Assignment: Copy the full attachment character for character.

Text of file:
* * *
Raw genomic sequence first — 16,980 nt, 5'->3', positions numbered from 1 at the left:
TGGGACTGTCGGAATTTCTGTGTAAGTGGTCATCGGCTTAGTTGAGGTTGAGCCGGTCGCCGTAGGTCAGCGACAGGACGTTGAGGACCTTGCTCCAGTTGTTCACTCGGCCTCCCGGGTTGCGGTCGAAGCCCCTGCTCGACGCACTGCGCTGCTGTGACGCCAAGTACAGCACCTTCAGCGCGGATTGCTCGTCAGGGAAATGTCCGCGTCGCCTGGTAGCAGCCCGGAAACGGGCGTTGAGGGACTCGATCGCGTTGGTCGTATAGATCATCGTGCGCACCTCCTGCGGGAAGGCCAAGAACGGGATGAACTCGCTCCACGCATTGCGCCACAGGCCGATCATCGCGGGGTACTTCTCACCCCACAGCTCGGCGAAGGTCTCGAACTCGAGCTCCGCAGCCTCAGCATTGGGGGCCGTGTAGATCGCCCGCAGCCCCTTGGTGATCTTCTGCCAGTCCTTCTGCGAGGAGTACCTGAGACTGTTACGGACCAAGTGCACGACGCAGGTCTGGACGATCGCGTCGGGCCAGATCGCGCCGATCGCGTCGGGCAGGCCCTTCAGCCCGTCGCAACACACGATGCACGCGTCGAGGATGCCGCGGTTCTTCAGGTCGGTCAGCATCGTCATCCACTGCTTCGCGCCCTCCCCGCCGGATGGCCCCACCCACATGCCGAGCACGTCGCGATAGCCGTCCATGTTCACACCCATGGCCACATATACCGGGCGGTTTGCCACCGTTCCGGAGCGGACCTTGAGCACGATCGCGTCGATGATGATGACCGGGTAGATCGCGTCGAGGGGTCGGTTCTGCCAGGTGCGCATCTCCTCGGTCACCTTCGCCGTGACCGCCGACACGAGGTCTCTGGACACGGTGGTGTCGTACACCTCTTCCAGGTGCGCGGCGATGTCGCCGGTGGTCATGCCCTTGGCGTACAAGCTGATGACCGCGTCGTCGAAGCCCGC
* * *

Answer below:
Raw genomic sequence first — 16,980 nt, 5'->3', positions numbered from 1 at the left:
TGGGACTGTCGGAATTTCTGTGTAAGTGGTCATCGGCTTAGTTGAGGTTGAGCCGGTCGCCGTAGGTCAGCGACAGGACGTTGAGGACCTTGCTCCAGTTGTTCACTCGGCCTCCCGGGTTGCGGTCGAAGCCCCTGCTCGACGCACTGCGCTGCTGTGACGCCAAGTACAGCACCTTCAGCGCGGATTGCTCGTCAGGGAAATGTCCGCGTCGCCTGGTAGCAGCCCGGAAACGGGCGTTGAGGGACTCGATCGCGTTGGTCGTATAGATCATCGTGCGCACCTCCTGCGGGAAGGCCAAGAACGGGATGAACTCGCTCCACGCATTGCGCCACAGGCCGATCATCGCGGGGTACTTCTCACCCCACAGCTCGGCGAAGGTCTCGAACTCGAGCTCCGCAGCCTCAGCATTGGGGGCCGTGTAGATCGCCCGCAGCCCCTTGGTGATCTTCTGCCAGTCCTTCTGCGAGGAGTACCTGAGACTGTTACGGACCAAGTGCACGACGCAGGTCTGGACGATCGCGTCGGGCCAGATCGCGCCGATCGCGTCGGGCAGGCCCTTCAGCCCGTCGCAACACACGATGCACGCGTCGAGGATGCCGCGGTTCTTCAGGTCGGTCAGCATCGTCATCCACTGCTTCGCGCCCTCCCCGCCGGATGGCCCCACCCACATGCCGAGCACGTCGCGATAGCCGTCCATGTTCACACCCATGGCCACATATACCGGGCGGTTTGCCACCGTTCCGGAGCGGACCTTGAGCACGATCGCGTCGATGATGATGACCGGGTAGATCGCGTCGAGGGGTCGGTTCTGCCAGGTGCGCATCTCCTCGGTCACCTTCGCCGTGACCGCCGACACGAGGTCTCTGGACACGGTGGTGTCGTACACCTCTTCCAGGTGCGCGGCGATGTCGCCGGTGGTCATGCCCTTGGCGTACAAGCTGATGACCGCGTCGTCGAAGCCCGC